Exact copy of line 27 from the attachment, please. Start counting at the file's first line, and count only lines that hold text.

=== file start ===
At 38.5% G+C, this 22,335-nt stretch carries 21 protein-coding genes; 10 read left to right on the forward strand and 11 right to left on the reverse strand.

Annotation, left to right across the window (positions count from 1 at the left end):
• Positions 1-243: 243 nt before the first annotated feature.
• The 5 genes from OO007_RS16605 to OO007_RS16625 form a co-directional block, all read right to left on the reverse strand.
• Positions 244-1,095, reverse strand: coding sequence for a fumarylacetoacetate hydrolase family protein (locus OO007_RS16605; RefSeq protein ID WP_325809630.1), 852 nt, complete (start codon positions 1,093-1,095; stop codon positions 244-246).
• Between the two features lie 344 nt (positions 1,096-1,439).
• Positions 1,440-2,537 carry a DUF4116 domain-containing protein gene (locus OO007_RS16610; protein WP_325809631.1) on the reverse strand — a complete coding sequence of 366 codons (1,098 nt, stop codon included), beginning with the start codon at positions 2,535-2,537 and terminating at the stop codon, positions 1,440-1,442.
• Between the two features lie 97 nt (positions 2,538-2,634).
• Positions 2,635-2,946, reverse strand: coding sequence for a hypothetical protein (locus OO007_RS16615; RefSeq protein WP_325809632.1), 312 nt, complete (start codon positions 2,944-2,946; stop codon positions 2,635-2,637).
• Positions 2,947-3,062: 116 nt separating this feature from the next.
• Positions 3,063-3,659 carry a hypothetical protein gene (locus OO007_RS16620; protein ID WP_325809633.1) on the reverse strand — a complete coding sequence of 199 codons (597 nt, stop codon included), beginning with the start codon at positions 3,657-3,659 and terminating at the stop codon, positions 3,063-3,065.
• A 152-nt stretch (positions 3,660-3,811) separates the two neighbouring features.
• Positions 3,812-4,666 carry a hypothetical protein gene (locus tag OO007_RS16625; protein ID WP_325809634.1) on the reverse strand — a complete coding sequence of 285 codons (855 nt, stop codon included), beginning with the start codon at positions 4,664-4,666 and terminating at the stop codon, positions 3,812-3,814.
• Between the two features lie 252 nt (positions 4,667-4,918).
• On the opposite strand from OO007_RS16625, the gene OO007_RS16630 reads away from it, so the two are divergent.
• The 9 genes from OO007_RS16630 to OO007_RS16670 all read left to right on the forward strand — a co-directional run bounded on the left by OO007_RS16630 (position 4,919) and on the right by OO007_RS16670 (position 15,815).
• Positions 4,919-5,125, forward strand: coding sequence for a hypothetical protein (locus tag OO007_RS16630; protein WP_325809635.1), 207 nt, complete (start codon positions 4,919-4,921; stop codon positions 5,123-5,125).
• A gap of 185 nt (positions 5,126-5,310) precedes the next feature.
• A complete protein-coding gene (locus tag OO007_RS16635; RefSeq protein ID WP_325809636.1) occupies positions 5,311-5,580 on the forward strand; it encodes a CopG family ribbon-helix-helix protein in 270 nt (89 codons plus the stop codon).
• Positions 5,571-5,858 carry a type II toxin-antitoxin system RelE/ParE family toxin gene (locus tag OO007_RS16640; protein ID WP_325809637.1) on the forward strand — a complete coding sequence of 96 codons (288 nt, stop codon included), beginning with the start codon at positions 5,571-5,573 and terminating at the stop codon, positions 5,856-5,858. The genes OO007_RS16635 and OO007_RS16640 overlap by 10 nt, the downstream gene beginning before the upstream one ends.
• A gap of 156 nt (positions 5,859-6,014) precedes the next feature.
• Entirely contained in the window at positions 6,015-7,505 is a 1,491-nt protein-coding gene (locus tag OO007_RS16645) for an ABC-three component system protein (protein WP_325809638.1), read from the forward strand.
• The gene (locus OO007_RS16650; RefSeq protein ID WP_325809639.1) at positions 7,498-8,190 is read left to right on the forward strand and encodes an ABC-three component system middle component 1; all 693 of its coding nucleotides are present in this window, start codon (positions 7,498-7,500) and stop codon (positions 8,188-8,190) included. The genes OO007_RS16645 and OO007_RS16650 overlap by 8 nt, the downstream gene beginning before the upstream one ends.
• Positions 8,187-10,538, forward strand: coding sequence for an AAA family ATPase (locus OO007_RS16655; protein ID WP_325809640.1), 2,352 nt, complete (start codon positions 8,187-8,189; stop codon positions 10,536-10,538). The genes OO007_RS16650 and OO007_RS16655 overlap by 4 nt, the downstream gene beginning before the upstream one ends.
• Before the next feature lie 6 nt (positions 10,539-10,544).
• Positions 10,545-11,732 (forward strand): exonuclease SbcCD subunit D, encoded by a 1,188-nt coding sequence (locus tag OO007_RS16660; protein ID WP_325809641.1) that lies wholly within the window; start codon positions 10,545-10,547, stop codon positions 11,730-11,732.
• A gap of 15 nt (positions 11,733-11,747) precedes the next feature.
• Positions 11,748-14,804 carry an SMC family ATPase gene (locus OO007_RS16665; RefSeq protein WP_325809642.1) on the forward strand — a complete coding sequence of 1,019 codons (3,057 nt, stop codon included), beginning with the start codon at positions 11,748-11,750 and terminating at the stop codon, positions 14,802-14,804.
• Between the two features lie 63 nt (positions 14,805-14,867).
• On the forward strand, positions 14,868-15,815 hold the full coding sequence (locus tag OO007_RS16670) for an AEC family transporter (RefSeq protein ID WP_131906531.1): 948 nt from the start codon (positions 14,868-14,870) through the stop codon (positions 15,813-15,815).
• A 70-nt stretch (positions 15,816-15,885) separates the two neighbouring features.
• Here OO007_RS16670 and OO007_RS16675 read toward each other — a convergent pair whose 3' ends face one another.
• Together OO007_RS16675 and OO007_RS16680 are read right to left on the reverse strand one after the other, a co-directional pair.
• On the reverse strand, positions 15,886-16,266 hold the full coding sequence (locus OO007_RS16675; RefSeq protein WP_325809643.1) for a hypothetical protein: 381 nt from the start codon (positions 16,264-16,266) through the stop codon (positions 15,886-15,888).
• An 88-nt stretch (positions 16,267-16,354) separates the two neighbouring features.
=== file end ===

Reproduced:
• A gap of 15 nt (positions 11,733-11,747) precedes the next feature.